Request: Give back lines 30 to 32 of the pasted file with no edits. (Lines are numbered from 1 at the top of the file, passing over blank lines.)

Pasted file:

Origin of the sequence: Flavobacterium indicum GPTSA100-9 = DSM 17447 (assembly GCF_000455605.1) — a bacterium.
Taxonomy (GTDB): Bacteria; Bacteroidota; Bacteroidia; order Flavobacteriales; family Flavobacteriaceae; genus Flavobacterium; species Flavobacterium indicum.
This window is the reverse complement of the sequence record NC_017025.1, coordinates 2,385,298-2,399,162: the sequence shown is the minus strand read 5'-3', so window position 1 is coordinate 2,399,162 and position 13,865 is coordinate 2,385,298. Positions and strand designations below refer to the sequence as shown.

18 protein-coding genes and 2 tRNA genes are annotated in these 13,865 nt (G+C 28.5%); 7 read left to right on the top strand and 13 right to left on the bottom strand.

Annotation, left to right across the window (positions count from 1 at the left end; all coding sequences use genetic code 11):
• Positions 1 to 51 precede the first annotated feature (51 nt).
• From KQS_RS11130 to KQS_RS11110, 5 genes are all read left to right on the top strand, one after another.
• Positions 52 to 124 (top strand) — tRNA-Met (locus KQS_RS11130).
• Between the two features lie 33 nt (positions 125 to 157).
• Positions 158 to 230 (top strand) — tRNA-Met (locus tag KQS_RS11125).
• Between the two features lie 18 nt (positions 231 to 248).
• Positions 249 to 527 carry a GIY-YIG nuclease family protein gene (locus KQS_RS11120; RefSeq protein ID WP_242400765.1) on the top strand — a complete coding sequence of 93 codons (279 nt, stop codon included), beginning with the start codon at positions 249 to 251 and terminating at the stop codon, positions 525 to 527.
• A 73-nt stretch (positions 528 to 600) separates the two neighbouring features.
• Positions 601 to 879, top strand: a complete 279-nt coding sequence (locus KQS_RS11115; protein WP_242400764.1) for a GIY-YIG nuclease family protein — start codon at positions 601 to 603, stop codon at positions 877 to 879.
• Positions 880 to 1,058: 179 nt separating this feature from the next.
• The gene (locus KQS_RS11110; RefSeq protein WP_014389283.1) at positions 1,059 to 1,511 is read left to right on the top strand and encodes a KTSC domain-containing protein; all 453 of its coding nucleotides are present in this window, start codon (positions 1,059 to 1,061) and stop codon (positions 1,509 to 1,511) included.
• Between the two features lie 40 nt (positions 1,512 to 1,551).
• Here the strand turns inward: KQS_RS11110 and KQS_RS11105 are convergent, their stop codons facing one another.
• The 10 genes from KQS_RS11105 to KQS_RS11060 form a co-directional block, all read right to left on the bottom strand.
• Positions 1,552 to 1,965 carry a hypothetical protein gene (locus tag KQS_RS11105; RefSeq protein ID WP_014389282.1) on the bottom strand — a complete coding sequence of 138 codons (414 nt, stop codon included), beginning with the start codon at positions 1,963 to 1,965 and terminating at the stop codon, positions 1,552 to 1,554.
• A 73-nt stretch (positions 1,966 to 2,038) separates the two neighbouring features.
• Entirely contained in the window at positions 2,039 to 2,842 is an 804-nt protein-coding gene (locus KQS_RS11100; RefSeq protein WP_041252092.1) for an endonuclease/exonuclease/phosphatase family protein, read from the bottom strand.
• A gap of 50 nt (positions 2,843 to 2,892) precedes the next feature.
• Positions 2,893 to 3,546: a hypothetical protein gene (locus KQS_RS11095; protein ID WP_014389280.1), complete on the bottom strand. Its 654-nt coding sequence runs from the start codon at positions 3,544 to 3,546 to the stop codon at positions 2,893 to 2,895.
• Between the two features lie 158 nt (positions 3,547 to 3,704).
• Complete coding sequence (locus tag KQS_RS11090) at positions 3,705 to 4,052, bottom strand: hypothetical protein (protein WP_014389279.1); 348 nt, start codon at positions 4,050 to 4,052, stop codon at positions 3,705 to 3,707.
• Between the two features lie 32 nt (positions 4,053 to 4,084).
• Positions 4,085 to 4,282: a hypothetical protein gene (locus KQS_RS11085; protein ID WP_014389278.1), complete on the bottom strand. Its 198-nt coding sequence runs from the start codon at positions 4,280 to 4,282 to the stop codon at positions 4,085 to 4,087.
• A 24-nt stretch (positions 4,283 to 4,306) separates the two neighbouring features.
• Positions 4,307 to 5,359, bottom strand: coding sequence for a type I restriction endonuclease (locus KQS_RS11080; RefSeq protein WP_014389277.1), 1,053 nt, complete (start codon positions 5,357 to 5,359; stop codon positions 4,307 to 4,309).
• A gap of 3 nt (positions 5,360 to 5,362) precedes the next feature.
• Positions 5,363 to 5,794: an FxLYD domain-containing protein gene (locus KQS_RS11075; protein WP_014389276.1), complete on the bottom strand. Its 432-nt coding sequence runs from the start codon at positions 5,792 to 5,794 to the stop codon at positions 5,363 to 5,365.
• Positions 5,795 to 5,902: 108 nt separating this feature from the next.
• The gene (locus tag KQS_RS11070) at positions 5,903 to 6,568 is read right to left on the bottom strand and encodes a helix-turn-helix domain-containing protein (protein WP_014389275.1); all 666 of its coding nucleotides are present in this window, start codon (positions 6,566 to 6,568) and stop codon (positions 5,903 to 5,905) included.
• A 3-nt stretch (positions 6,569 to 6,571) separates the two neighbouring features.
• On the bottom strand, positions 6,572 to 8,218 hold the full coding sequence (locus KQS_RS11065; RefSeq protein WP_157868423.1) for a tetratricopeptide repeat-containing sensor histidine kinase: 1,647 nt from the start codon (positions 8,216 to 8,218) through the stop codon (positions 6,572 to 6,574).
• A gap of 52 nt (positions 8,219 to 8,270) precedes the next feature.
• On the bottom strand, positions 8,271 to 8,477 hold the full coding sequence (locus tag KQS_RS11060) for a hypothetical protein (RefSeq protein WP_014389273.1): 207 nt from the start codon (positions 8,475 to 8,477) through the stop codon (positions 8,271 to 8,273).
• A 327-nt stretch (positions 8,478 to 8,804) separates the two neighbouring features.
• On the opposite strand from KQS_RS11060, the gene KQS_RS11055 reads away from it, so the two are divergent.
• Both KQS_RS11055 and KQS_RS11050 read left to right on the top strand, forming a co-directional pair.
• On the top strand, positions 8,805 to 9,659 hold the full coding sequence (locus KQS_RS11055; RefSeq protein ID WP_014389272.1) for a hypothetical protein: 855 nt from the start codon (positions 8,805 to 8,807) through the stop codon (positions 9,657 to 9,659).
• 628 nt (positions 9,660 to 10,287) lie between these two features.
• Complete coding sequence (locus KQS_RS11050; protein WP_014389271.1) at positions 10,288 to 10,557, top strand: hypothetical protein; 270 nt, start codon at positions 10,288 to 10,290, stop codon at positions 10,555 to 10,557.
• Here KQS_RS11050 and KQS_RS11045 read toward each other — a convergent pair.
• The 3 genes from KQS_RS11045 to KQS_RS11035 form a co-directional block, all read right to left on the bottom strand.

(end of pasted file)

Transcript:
• Positions 4,307 to 5,359, bottom strand: coding sequence for a type I restriction endonuclease (locus KQS_RS11080; RefSeq protein WP_014389277.1), 1,053 nt, complete (start codon positions 5,357 to 5,359; stop codon positions 4,307 to 4,309).
• A gap of 3 nt (positions 5,360 to 5,362) precedes the next feature.
• Positions 5,363 to 5,794: an FxLYD domain-containing protein gene (locus KQS_RS11075; protein WP_014389276.1), complete on the bottom strand. Its 432-nt coding sequence runs from the start codon at positions 5,792 to 5,794 to the stop codon at positions 5,363 to 5,365.